Delusions do not serve a delusional person for some alternative gain and they are usually bizarre in nature. A delusional person is typically dead set on his or her belief and often becomes obsessed.

Hallucinations and delusions both interfere with a person’s ability to function in life(without treatment) and are serious psychiatric issues.

As stated above, they are similar in the fact that they include the inability to test reality. Folks experiencing hallucinations or delusions often do not realize their reality is any different from yours or mine.

In fact, having poor insight is part of the diagnostic criteria. If you know someone experiencing hallucinations or delusions, do not challenge or confront them.

Do not add to their stress or make them feel threatened in any way. Do not make fun of them. Instead, try to reinforce a calm, quiet, supported and comfortable environment for them.

Get the help of a qualified professional. Hallucinations and delusions are symptoms of serious mental illness, but can also result from medical conditions or substance use.

For this, it is crucial for the person to be assessed by a physician especially when first exhibiting the behaviors described in this article.

Those who experience psychosis are often wildly brilliant, and with treatment can live very fulfilling lives.

A hallucination is something perceived (seen, heard, felt, smelt) that is not actually present

seeing people not present (visual hallucinations), hearing voices (auditory hallucinations), smelling scents or foul odors that others don’t smell (olfactory hallucinations), feeling bugs crawling on your body (when it feels like ants, we call it formications).

Delusions are beliefs that are not real or misunderstanding what is perceived

Believing that you are God; believing that the FBI is chasing you when they are not really; believing that others are following you or watching you when they are not.

Capgras syndrome is a belief that your spouse or another important person is an impostor, that he/she has been replaced by someone pretending to be the person in your life; Fregoli syndrome is a belief that two or more different people are in fact the same person in disguise.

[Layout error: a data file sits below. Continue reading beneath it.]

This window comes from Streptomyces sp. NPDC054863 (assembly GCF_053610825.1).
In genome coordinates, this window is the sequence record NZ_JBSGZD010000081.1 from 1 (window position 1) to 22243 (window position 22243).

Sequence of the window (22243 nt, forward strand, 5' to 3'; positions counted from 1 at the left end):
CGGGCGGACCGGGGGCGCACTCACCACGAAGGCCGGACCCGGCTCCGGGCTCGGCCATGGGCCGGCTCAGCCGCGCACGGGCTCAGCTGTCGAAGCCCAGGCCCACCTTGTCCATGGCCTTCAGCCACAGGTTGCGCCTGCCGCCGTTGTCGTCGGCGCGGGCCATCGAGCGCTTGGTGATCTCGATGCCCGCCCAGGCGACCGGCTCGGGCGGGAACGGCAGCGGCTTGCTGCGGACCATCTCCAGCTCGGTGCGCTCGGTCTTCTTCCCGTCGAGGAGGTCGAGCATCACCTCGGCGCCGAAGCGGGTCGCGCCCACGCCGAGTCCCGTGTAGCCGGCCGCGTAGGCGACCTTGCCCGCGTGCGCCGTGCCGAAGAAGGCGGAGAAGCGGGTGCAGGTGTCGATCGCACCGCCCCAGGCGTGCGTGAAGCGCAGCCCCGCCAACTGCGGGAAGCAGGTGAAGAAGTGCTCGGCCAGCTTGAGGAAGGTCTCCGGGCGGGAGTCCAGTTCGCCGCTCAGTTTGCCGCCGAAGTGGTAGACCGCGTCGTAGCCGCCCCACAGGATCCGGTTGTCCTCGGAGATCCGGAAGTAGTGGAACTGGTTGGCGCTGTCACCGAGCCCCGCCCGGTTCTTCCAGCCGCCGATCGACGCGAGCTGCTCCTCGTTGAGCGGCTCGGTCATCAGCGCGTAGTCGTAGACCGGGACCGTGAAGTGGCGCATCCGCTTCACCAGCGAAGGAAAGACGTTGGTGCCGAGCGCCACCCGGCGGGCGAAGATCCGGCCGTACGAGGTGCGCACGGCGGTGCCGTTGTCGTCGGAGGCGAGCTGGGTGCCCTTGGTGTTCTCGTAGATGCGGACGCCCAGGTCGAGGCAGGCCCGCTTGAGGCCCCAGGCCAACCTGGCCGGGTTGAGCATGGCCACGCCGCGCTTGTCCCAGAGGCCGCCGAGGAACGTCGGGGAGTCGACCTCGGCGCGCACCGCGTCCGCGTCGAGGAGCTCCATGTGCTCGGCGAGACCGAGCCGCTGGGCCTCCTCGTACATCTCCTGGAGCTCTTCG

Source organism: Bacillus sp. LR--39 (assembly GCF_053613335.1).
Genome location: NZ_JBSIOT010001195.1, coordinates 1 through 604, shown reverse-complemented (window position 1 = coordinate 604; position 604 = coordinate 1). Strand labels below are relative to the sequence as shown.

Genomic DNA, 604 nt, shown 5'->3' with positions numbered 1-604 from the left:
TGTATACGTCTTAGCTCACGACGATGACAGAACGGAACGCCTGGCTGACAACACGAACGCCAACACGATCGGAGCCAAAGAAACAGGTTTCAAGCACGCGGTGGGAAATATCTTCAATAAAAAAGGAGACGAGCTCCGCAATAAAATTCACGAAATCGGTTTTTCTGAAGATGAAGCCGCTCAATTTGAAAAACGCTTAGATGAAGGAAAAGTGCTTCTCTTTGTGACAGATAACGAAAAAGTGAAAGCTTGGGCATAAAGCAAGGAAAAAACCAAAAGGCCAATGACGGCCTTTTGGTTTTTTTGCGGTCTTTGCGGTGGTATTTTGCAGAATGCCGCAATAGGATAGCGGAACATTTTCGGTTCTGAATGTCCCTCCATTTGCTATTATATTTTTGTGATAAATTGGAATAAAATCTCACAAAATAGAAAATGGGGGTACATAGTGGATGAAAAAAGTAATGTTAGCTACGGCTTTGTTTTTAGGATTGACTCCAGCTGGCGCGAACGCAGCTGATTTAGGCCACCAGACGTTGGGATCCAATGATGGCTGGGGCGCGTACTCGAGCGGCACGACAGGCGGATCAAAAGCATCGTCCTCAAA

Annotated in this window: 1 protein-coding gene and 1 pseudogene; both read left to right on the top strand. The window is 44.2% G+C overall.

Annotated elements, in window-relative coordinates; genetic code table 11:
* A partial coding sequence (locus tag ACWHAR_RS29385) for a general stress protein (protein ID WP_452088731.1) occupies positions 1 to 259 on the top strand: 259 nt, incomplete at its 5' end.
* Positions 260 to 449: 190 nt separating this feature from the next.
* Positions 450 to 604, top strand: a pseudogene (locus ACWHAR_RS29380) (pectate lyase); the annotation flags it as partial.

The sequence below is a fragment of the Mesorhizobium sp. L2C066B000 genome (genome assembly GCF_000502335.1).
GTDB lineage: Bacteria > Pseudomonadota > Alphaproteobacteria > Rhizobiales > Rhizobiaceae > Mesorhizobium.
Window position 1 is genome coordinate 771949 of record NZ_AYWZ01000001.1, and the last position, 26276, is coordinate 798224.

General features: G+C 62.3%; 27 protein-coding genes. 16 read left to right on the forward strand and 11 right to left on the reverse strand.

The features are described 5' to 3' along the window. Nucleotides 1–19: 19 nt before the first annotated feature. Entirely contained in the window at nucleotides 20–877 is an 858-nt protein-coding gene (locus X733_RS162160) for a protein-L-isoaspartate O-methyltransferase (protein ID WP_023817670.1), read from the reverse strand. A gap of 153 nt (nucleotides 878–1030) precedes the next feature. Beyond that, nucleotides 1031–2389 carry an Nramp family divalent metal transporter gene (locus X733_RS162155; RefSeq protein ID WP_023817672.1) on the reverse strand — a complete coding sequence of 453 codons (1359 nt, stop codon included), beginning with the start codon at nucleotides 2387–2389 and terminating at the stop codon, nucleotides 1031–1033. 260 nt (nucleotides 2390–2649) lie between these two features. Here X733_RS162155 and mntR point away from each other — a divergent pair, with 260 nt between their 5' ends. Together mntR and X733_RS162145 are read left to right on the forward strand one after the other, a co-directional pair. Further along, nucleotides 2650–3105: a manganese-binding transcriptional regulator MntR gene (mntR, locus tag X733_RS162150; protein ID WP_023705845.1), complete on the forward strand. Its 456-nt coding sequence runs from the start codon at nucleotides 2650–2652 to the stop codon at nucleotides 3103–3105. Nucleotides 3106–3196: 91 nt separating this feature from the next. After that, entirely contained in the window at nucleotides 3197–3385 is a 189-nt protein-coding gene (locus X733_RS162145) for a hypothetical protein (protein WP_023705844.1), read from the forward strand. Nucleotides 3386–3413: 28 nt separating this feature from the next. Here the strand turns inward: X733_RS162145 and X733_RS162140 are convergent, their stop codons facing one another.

Some delusions represent misunderstood perceptions: seeing shadows and interpreting them as people, for instance, instead of perhaps the shadow of a tree.

Delusions can usually be categorized as grandiose (I can fly, I’m God); persecutory (other people are after me, trying to hurt me); erotomania (someone—usually someone important—is in love with me); somatic (an anorexic who believes she is fat when she is in fact significantly underweight). You must be sure that a delusional belief is in fact false in order to call it a delusion.

Dr. Amarish Dave

Amarish Dave

Board Certified Neurologist, Neurologist Care

Delusions and hallucinations are often confusing terms that have some similarities but important differences.

Delusions are a fixed belief that a person believes to be real and that belief is unchangeable

For example, I have seen patients with delusions who believe that they are a train operator. They are in reality a nursing home patient. However, no matter what facts may be presented, they will be firm in their delusion.